Figure 4c, d show plots of \(\left|j\right|\) versus \({\theta }_{{sk}}\), \({v}_{x}\) and \({v}_{y}\) using Eqs. (3) and (4) at \(\alpha =0.05\) and \(\beta =0.03\) (see details in Methods). The fitting curves represent the skyrmion dynamics in a flow regime. As \(\left|j\right|\) increases, \({v}_{x}\) (red line in Fig. 4d) and \({v}_{y}\) (green line in Fig. 4d) increase monotonically, and the \({\theta }_{{sk}}\) (Fig. 4c) decreases and tends to approach a saturated value. As \(\left|j\right|\) decreases, the skyrmion velocity decreases, and the calculated \({\theta }_{{sk}}\) shows a rapid increase due to the impurity pinning effect, as the skyrmion is deflected by the Magnus force when the skyrmion approaches defects such as a grain boundary9,11. The calculated profiles of \(\left|j\right|\)\({\theta }_{{sk}}\), \(\left|j\right|\)\({v}_{x}\), and \(\left|j\right|\)\({v}_{y}\) (Fig. 4c, d) coincide with our present in situ L-TEM observations for single-skyrmion dynamics in the flow-motion regime.

Let us move onto the pulse-duration dependence of the skyrmion flow motion (Fig. 4e). At a large \(\triangle t\) of 500 ns, an electric current density above \(\left|{j}_{c}\right|\) of 3.03 × 1010 A m−2 can induce the skyrmion flow motion; this density is two orders of magnitude smaller than that needed for driving ferromagnetic domain walls28. As \(\triangle t\) is reduced to 50 ns, the \(\left|{j}_{c}\right|\) is increased up to 1.1 × 1011 A m−2. A large \(\triangle t\) above ~1 ms, as previously discussed for the FeGe helimagnet20, will result in a significant Joule heating effect. The short pulse duration of the nanosecond used in this work reduces the Joule heating and hence promotes the STT effect for the current-driven skyrmion dynamics.

Discussion

Our systematic measurements demonstrate the single-skyrmion motion as a function of electric current at RT in the chiral-lattice magnet Co9Zn9Mn2. Under the pulsed current stimulation, the skyrmion exhibits a trapping-limited motion: it moves during the short current pulse and then is trapped by nearby pinning sites after the stimulus, where the skyrmion can deform, as exemplified by Fig. 2c, d and Supplementary Fig. 4m. The L-TEM captures the two static skyrmion states before/after the current pulse, while the intermediate state during the pulse could not be detected with our experimental setup, suggesting that the skyrmion velocity may be larger than measured values. The measured \({\bar{v}}_{x}\) reaches ~3.34 m s−1 at \(\left|j\right|\) = 7.57 × 1010 A m−2 (Fig. 4b), nearly consistent with our calculations (Fig. 4d). The Hall angle is rather large in the creep-motion regime since the skyrmion is easily trapped by pinning sites at a small \({|j|}\) just above \({{|j}}_{C}^{\ast }|\). In contrast, at \({|j|}\) > \({{|j}}_{C}|\), the skyrmion motion depends less on the pinning sites, demonstrating a saturated Hall angle of ~26° in Co9Zn9Mn2, which is determined by material parameters11,13,20. The plot of \({|j|}\)-\({\theta }_{{sk}}\) (Fig. 4a) observed experimentally fits well with our calculations (Fig. 4c) for the STT-induced Bloch-type skyrmion motion in chiral-lattice magnets; in fact, the skyrmion dynamics observed here are in contrast to the SOT-induced Néel-type skyrmion motion in heterostructured thin films, where the \({\theta }_{{sk}}\) is close to zero for a small \(j\) and exhibits a monotonic increase with increasing the driving force13. The mechanism of the spin-polarized electric current acting on skyrmions, i.e., the STT in chiral-lattice magnets or the SOT in heterostructured thin films, may determine the skyrmion dynamic behavior in the system with impurities.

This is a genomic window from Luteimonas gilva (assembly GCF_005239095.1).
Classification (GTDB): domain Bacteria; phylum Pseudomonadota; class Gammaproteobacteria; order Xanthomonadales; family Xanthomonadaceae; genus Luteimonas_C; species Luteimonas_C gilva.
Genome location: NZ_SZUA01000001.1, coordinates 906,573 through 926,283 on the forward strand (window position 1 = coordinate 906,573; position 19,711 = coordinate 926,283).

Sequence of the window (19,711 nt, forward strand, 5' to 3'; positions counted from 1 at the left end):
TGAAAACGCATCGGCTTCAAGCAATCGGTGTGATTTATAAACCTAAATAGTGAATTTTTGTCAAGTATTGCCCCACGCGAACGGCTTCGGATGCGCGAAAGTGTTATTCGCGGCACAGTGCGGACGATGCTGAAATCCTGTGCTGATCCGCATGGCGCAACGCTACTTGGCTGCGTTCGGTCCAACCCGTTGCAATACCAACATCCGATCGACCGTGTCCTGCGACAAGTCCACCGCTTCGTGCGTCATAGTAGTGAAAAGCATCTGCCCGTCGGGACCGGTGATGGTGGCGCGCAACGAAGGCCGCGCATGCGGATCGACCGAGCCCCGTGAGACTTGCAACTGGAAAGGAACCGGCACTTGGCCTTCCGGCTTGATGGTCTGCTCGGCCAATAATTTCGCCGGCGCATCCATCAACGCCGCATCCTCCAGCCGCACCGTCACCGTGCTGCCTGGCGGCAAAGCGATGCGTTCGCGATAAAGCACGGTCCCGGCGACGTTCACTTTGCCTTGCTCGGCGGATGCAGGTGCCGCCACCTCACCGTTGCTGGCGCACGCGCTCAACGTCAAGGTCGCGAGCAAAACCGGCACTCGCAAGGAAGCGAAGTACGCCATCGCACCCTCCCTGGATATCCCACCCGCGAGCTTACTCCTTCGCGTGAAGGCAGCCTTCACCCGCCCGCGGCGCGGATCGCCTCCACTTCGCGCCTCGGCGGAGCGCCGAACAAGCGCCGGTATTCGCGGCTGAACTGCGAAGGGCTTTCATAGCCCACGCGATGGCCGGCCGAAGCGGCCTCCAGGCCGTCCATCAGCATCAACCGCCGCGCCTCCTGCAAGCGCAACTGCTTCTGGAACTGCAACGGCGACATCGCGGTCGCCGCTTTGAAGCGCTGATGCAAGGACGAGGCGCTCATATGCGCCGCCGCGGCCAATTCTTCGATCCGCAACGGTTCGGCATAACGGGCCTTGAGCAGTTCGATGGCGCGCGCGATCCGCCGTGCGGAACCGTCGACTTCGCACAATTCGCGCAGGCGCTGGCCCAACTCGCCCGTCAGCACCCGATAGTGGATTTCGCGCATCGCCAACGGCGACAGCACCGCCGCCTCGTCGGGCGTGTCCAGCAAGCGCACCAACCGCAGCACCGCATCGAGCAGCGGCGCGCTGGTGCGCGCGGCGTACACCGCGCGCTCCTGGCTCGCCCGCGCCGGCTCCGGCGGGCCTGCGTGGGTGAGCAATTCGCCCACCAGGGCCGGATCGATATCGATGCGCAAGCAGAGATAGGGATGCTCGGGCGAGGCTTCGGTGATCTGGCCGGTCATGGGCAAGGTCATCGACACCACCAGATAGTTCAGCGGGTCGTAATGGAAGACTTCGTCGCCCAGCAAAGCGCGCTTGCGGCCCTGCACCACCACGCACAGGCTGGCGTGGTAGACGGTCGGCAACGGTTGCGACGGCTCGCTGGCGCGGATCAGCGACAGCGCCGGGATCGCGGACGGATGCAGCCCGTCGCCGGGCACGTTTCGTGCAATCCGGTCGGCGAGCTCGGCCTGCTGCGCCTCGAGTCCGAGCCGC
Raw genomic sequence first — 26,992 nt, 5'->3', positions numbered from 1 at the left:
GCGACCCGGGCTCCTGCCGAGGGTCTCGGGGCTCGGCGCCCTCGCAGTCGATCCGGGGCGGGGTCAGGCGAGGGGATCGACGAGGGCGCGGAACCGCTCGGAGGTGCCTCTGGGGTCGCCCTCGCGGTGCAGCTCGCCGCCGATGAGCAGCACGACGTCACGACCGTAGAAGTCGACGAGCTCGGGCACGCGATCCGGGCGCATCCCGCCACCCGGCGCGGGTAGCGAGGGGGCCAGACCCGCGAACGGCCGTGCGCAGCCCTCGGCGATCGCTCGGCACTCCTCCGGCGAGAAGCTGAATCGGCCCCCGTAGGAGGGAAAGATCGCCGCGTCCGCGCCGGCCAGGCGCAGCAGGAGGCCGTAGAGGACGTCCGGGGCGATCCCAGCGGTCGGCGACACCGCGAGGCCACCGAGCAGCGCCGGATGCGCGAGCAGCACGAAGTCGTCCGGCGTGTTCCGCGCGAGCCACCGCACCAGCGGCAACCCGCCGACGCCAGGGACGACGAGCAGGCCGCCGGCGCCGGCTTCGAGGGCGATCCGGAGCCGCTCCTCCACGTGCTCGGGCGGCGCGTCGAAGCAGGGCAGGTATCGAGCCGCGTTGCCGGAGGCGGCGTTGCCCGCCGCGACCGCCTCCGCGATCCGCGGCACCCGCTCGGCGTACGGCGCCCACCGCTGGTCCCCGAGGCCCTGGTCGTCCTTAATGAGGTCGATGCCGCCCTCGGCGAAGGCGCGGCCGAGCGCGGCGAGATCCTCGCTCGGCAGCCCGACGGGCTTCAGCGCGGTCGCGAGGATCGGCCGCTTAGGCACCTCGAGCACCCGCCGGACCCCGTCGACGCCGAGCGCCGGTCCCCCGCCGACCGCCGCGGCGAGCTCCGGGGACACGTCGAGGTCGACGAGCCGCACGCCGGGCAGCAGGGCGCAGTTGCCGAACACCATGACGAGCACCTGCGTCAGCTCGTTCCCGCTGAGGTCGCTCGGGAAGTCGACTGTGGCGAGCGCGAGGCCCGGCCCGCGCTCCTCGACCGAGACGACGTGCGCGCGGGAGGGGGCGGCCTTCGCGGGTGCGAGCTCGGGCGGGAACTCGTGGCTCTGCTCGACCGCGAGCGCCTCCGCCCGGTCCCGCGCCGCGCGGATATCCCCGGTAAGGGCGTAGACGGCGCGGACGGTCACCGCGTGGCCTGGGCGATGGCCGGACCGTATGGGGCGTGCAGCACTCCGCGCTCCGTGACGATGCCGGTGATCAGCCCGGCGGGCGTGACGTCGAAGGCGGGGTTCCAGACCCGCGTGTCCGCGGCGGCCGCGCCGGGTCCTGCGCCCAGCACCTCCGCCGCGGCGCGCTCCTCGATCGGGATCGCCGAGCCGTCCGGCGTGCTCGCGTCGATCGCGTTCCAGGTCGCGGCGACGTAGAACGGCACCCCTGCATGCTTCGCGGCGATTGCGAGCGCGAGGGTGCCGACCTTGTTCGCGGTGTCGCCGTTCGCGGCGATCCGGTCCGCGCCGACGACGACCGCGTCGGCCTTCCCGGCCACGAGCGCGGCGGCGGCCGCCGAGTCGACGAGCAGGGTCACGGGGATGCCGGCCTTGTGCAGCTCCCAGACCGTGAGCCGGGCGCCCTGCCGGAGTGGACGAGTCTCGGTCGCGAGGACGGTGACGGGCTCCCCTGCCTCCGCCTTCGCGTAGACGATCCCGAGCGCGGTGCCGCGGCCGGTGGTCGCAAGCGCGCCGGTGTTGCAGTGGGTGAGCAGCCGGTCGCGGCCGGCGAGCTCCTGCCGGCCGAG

In summary, we have experimentally revealed the transition of skyrmion dynamics from the pinned state to the flow motion via a creep motion as a function of electric current in Co9Zn9Mn2, and directly demonstrated the reversal of skyrmion Hall motion with an opposite topological number. Our achievements provide evidence of STT-driven skyrmion dynamics upon nanosecond-pulse current excitation in chiral-lattice magnets, deepen the understanding of the pinning effect on skyrmion dynamics, and will promote the studies of dynamical motions of various topological spin textures.

Methods

Microdevice preparation

Single crystals of Co9Zn9Mn2 were grown by the Bridgman method and examined by X-ray diffraction. The microdevice was prepared using a focused ion beam (FIB) system equipped with a gallium ion gun (NB-5000, Hitachi, Japan). It consisted of a (001) Co9Zn9Mn2 thin plate whose left and right edges were connected to two Pt leads using tungsten (W) layers. The top and bottom edges were additionally padded by amorphous carbon (see Supplementary Fig. 1). The orientation of the Co9Zn9Mn2 thin plate was checked via a selected area diffraction pattern.